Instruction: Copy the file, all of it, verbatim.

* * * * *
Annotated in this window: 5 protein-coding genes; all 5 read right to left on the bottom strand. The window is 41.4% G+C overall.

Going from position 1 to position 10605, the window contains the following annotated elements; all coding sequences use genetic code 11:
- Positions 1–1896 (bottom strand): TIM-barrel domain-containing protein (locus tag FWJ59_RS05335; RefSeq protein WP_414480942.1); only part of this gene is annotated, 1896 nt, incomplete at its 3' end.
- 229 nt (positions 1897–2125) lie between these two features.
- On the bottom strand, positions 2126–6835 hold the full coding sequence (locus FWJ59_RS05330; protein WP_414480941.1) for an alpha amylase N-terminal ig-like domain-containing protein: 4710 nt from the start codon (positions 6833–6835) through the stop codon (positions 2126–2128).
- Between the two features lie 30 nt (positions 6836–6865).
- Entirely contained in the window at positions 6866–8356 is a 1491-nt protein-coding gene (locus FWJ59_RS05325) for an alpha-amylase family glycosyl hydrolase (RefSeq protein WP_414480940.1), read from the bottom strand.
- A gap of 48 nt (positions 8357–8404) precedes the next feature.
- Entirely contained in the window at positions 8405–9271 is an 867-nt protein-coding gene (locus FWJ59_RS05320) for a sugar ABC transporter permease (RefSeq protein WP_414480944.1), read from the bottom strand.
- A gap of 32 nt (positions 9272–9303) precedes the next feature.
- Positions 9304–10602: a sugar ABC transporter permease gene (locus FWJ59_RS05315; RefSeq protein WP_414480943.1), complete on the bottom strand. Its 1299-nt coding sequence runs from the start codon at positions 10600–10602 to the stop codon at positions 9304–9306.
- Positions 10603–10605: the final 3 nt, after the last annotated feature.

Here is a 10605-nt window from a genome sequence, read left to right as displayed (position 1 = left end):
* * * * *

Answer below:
Annotated in this window: 5 protein-coding genes; all 5 read right to left on the bottom strand. The window is 41.4% G+C overall.

Going from position 1 to position 10605, the window contains the following annotated elements; all coding sequences use genetic code 11:
- Positions 1–1896 (bottom strand): TIM-barrel domain-containing protein (locus tag FWJ59_RS05335; RefSeq protein WP_414480942.1); only part of this gene is annotated, 1896 nt, incomplete at its 3' end.
- 229 nt (positions 1897–2125) lie between these two features.
- On the bottom strand, positions 2126–6835 hold the full coding sequence (locus FWJ59_RS05330; protein WP_414480941.1) for an alpha amylase N-terminal ig-like domain-containing protein: 4710 nt from the start codon (positions 6833–6835) through the stop codon (positions 2126–2128).
- Between the two features lie 30 nt (positions 6836–6865).
- Entirely contained in the window at positions 6866–8356 is a 1491-nt protein-coding gene (locus FWJ59_RS05325) for an alpha-amylase family glycosyl hydrolase (RefSeq protein WP_414480940.1), read from the bottom strand.
- A gap of 48 nt (positions 8357–8404) precedes the next feature.
- Entirely contained in the window at positions 8405–9271 is an 867-nt protein-coding gene (locus FWJ59_RS05320) for a sugar ABC transporter permease (RefSeq protein WP_414480944.1), read from the bottom strand.
- A gap of 32 nt (positions 9272–9303) precedes the next feature.
- Positions 9304–10602: a sugar ABC transporter permease gene (locus FWJ59_RS05315; RefSeq protein WP_414480943.1), complete on the bottom strand. Its 1299-nt coding sequence runs from the start codon at positions 10600–10602 to the stop codon at positions 9304–9306.
- Positions 10603–10605: the final 3 nt, after the last annotated feature.

Here is a 10605-nt window from a genome sequence, read left to right as displayed (position 1 = left end):